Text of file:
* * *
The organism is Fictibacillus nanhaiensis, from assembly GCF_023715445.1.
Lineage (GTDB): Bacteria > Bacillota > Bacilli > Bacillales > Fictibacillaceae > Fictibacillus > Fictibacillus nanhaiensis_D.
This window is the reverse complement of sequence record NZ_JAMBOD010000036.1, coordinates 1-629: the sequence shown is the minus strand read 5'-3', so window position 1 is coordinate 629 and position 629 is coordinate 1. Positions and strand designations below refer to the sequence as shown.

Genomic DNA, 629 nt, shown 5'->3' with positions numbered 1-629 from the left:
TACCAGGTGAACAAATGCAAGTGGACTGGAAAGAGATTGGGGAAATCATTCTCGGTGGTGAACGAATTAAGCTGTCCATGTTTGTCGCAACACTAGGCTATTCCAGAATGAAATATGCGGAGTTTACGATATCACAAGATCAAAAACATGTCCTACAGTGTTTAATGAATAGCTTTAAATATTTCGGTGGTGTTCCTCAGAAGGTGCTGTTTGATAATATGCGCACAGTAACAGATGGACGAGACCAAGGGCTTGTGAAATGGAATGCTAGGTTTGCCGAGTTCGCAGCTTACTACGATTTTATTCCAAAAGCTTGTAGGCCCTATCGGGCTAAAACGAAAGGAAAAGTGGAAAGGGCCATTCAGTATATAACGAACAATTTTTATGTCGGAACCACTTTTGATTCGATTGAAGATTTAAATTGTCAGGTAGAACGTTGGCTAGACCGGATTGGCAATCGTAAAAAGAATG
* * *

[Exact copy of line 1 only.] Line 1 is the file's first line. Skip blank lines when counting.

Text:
The organism is Fictibacillus nanhaiensis, from assembly GCF_023715445.1.